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Marinating fish and chips for service.

post #1 of 17
Thread Starter 

I would like to marinade some cod for a deep fried fish and chip plate. The problem is if i marinade the cod for the service after a few hours i think the cod will begin to break up due the marination. Is there a way I could add the flavour of the marinade to the fish and chips before I am about to deep fry it without marinating it in advance ? 

post #2 of 17
What kind of flavors are you using in your marinade, and what kind of batter?
post #3 of 17

I don't think you should marinate cod for fish and chips. And don't use cod! Very irresponsible. 

post #4 of 17
Thread Starter 
I will be using perch and hake as well, its not really.fish and chips how you know it I just want to be able.to add flavors to the fish and deep fry it without it loosing the flavors. For example sesame oil and ginger
post #5 of 17

Marinades in general don't tend to impart a large amount of flavor. Marinades don't penetrate meat very well. 

 

My advice would be to slightly cure the cod before marination. You could sprinkle a small amount of salt on the fish, let it sit for an hour or two, then rinse and pat dry. 

 

This will firm up the flesh, season the fish, and help with the sturdiness of the fish so it is less likely to flake and fall apart. Since you will be salting it, try to avoid marinades with soy. Or use low sodium versions. 

 

A dry marinade or rub might help...garlic, ginger, lemongrass, etc. You could add this to the cure and impart a lot of flavor that way.

 

Dipping sauces are a great way to add flavor too. 

post #6 of 17
If you really want to marinade and are concerned about longevity you can always cryovac like three or four orders of fish with your goodies and marinade per bag, and then freeze what all the bags you don't think you'll need. It'll only take like twenty minutes to thaw. This works well for tempura batters.
post #7 of 17
Ever think about incorporating the flavors into your batter? I remember reading a thing about ginger ale in a beer batter variant? Toasted sesame seeds... could that get worked into flour or batter? Just a thought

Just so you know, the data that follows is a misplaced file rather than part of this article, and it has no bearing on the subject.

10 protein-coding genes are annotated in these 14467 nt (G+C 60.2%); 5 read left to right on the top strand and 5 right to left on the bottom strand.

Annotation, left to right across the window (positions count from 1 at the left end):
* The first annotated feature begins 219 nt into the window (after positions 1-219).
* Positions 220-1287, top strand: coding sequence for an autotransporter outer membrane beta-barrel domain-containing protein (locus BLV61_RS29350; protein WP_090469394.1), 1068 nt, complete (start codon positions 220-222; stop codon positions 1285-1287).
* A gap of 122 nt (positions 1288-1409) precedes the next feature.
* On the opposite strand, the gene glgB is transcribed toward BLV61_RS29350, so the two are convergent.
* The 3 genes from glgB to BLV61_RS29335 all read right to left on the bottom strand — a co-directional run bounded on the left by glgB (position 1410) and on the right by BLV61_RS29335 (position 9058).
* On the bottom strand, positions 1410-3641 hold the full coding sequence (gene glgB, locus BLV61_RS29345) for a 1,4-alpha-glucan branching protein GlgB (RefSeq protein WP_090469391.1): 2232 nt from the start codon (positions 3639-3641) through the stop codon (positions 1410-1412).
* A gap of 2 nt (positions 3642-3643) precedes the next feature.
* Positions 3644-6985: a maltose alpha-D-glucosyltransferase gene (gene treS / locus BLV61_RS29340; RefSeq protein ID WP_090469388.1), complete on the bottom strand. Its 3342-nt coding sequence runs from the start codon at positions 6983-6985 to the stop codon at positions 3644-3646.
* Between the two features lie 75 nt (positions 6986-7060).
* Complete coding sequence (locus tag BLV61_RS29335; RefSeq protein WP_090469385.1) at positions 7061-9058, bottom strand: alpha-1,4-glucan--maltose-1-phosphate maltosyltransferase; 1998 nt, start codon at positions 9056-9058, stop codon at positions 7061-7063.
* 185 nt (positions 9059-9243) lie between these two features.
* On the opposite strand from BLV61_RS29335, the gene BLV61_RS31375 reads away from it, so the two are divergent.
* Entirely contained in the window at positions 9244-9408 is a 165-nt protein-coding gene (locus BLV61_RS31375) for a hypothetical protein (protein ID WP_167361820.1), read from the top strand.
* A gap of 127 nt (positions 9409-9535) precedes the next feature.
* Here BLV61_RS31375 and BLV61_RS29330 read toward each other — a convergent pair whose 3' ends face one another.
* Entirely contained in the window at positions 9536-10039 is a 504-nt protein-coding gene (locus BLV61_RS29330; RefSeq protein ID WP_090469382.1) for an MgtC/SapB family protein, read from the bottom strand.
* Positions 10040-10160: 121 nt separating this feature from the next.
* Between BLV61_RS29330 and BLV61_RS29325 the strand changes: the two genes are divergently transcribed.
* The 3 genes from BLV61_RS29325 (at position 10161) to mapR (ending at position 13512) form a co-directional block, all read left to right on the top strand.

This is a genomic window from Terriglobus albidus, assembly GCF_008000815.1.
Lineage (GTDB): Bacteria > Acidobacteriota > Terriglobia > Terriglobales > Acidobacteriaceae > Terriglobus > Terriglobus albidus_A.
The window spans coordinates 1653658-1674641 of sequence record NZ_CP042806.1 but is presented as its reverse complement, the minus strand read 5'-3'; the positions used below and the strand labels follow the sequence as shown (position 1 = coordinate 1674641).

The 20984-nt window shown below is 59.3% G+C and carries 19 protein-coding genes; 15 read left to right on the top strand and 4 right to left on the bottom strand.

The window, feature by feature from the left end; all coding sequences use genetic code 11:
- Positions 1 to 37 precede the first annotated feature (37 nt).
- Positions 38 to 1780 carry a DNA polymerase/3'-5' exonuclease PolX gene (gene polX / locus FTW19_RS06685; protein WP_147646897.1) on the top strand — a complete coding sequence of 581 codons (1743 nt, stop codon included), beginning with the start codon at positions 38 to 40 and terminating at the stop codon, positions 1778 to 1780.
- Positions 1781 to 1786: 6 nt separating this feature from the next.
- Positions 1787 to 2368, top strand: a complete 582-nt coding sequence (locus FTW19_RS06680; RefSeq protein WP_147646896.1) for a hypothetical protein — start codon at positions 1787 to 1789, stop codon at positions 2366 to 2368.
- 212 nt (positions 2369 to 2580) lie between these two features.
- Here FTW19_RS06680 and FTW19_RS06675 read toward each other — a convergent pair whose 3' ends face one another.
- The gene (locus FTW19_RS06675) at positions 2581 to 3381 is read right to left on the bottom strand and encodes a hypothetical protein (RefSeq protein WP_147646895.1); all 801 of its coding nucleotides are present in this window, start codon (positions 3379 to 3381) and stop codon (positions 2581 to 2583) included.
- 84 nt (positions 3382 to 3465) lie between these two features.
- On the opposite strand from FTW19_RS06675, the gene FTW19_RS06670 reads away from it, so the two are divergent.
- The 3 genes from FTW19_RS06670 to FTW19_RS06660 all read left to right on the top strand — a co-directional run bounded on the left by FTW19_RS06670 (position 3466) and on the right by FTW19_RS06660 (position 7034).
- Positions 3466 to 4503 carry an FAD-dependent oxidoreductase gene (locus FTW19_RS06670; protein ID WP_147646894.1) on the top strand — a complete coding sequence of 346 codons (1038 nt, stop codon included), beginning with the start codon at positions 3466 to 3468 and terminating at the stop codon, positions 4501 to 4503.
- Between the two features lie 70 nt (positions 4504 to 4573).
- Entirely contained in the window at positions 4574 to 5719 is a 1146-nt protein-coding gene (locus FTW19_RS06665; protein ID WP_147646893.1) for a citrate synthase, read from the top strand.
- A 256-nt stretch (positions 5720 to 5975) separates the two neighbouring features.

post #8 of 17
Thread Starter 
I like the idea of curing the cod. When i add the flavor to the batter it tends to escape and no flavor is left after cooking I might just dress the fish after cooking it.
post #9 of 17
For my own curiousity, what have you done with the batter?
post #10 of 17

Marinate Why?   On batter fried fish it is best to incorporate good flavor into the batter.  I soak my cod in milk for a short period then batter and fry.. If you must you can season fries with all kinds of things but again why? Fried in good clean oil and a speckle of salt will do fine let patron add catsup, hot sauce or whatever not you

Chef EdB
Over 50 years in food service business 35 as Ex Chef. Specializing in Volume upscale Catering both on and off premise .(former Exec. Chef in the largest on premise caterer in US  with 17 Million Dollars per year annual volume). 
      Well versed in all facets of Continental Cuisine...

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Chef EdB
Over 50 years in food service business 35 as Ex Chef. Specializing in Volume upscale Catering both on and off premise .(former Exec. Chef in the largest on premise caterer in US  with 17 Million Dollars per year annual volume). 
      Well versed in all facets of Continental Cuisine...

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post #11 of 17
Thread Starter 
Quote:
Originally Posted by Grande View Post

For my own curiousity, what have you done with the batter?

I tried adding lemon juice to a batter did not really add any lemony flavour. I also tried adding sesame oil to the batter did not work either.

 

I want to try incorporate these flavours with the fish.

post #12 of 17
Well, lemon is better at the finish. What kind of batter are you using?
post #13 of 17
I've used beer batters in the past use a citrus hoppy ale to get the flavour
post #14 of 17
Thread Starter 

Lemon was only one of them, i tried creating a batter with just lemon juice and it came quite nice, but other things like sesame oil, chilli oil, etc do not come out quite well.

post #15 of 17
Yeah, i don't use oil in my batters, thats ehy i was asking. Seems like it would be worthwhile to experiment with the dry ingredients of the batter as well. Ground sesame seeds or dried chilis... you can dredge in flour and could flavor that, or sub a spice dredge. My thought was that a marinade would get lost in the batter, and since it doesnt usually incorporate oil its seemed odd to me to add it. Thats all i was thinking.
post #16 of 17

Just a thought..What about lemon zest and Tahini sauce...make your own.  I lightly toast my sesame seeds.  If you make your own you  control the amount of oil in sauce and can incorporate whatever flavors you like.

post #17 of 17
Thread Starter 

Sesame oil has a distinctive taste nothing like ground sesame seeds, i tried creating a rub with some spices today rubbed some fish with some sweet paprika and cajun seasoning and breaded it in corn flakes. Came amazing. I think ground spices are the most ideal in this experiment maybe I could dress the fish after with some sesame oil.

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